At least 300,000 Kenyans have lost there jobs between January and March this year as the coronavirus continues to bite, a new report says.
The Kenya National Bureau of Statistics Quarterly Labour Force Report notes that the number of employed Kenyans dropped to 17.8 million as of March, a decline from 18.1 million people who were in employment by end of December 2019.
According to KNBS, the unemployment rate stands at 13.7 per cent as of March this year, from a rate of 12.4 per cent in December 2019.
This could go up in the course of the coming months, as more companies come to terms with the impact of the disease and announce measures likely to leave more Kenyans unemployed.
“The survey revealed that the overall employment to population ratio in the country, for the working age population was 65.3 per cent in the first quarter of 2020. This was a 1.4 per cent decline from that recorded in fourth quarter of 2019 but a 2.7 per cent increase from the same quarter last year,” said KNBS in its report.
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The corona virus pandemic has had a major impact on Kenya firms as they grapple with measures that the Government has put in place to curb the spread of the disease as well as come to terms with reduced demand of different products.
In some instances, entire sectors have had to endure total shut downs, leaving companies with little options but to send home their employees.
Such sectors include tourism and travel, where numerous players have shut down and sent home employees over the last two months either on unpaid leave or through layoffs.
Among the latest casualties is the Fairmont Hotels, which runs the iconic Norfolk Hotel, that laid off all staff last week and said it will indefinitely shut down its hotels.
Serena Hotels, also a major brand, last week sent home all staff on unpaid leave until further notice. The two brands join numerous other firms in the industry that have had to shut down temporarily while sending employees on unpaid leave.
Other industries such as horticulture initially had to incur heavy losses following a decline in demand in key markets following the restrictions instituted in the European market, which is a major market for Kenyan produce as well as a ban on international flights.
There have however been signs of recovery, with some markets trying to reopen where there has been minimal disruption of cargo flights.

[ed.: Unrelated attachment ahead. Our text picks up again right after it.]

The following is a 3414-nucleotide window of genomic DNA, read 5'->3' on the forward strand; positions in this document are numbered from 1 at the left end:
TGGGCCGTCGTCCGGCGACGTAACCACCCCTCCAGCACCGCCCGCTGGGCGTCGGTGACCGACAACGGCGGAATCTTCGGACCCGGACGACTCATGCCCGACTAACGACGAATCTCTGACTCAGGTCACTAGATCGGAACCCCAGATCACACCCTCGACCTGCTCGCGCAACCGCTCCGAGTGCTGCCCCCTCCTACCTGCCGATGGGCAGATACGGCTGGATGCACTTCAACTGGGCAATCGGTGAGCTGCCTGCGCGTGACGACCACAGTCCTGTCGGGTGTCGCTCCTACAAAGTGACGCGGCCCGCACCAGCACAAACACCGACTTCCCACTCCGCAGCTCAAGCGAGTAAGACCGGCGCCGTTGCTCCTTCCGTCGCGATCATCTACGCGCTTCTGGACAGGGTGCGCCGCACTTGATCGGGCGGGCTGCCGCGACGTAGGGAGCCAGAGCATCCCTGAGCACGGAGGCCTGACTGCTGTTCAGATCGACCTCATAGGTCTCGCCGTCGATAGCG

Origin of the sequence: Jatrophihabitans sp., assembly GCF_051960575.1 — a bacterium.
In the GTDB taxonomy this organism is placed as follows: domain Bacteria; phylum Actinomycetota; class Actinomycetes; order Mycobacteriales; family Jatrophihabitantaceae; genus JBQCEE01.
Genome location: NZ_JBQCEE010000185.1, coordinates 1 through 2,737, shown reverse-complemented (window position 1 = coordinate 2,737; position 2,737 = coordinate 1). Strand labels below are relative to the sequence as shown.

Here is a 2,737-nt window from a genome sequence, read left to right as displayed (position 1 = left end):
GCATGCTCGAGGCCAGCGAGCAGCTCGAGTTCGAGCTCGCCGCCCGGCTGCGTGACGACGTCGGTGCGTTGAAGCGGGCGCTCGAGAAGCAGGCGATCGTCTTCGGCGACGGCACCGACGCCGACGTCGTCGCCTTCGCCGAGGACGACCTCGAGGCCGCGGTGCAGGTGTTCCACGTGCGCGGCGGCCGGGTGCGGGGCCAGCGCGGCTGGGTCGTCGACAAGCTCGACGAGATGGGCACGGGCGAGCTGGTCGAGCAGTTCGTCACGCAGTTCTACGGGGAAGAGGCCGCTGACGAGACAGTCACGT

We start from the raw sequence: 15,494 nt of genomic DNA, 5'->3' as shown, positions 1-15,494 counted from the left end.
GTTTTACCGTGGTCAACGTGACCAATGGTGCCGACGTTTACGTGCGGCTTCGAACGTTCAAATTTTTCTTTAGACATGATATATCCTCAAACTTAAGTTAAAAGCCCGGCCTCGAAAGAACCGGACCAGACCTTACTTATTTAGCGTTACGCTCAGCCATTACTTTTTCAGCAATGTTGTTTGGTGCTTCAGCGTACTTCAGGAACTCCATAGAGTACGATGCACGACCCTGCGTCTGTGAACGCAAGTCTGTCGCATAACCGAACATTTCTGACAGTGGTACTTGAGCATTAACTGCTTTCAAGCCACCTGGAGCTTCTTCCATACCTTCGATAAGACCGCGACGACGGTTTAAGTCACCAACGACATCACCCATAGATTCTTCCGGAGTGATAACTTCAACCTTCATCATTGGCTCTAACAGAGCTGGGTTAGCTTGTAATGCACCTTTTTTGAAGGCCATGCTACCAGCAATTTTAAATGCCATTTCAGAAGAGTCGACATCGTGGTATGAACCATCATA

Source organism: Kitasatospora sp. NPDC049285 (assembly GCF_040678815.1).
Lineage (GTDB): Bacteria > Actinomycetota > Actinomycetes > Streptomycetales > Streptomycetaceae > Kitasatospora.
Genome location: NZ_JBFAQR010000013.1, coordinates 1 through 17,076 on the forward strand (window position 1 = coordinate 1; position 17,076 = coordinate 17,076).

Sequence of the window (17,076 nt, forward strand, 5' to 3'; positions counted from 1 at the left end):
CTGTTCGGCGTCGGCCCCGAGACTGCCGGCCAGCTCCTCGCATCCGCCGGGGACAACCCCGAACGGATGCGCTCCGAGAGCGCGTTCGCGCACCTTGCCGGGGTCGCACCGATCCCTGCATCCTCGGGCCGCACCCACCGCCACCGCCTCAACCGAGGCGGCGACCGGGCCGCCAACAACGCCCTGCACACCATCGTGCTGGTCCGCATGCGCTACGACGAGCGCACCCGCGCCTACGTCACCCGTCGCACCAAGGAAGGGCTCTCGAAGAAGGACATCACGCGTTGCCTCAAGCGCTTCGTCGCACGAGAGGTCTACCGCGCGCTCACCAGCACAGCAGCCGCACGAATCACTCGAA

Manufacturers too have had to slow down activities owing to lengthy periods they have to wait for their inputs used in manufacturing because of supply disruptions. About 82 per cent of local manufacturers source their inputs from China.
Small and Medium Enterprises (SMEs) whose operations are heavily dependent on imported goods, especially retailers, have had to shut down or reduced their workforce owing to frequent stock outs.
The cost of importing goods from China has risen since it takes longer between the time of placing orders and getting goods to Kenya due to global and local supply chain disruptions.
In the Economic Survey 2020, which KNBS published in April, the statistics agency noted that the economy created 846,300 jobs last year. A huge chunk of the new jobs were in the informal sector, which is reported to have created 767,900 jobs.
All these gains could be wiped out by the coronavirus pandemic, which has hit nearly all sectors, forcing firms to lay off or slash salaries of their employees in a bid to stay afloat.
In a May 1 address to the nation, President Uhuru Kenyatta noted that many jobs would be lost in the course of this year as more companies shut down.
“This Covid-19 pandemic is not only a health crisis, it is fundamentally an economic crisis. Jobs have been lost, businesses have closed and the economy is on a go-slow,” said the President when he announced the Sh53.7 billion eight-point stimulus package that is aimed at reversing the impact of the hits that the economy is taking from coronavirus.
This is even as the Central Bank of Kenya (CBK) projects further job losses with small and medium enterprises in the country expected to face tough times ahead. CBK Governor Patrick Njoroge noted that a substantial number of SMEs could shut down by end of June.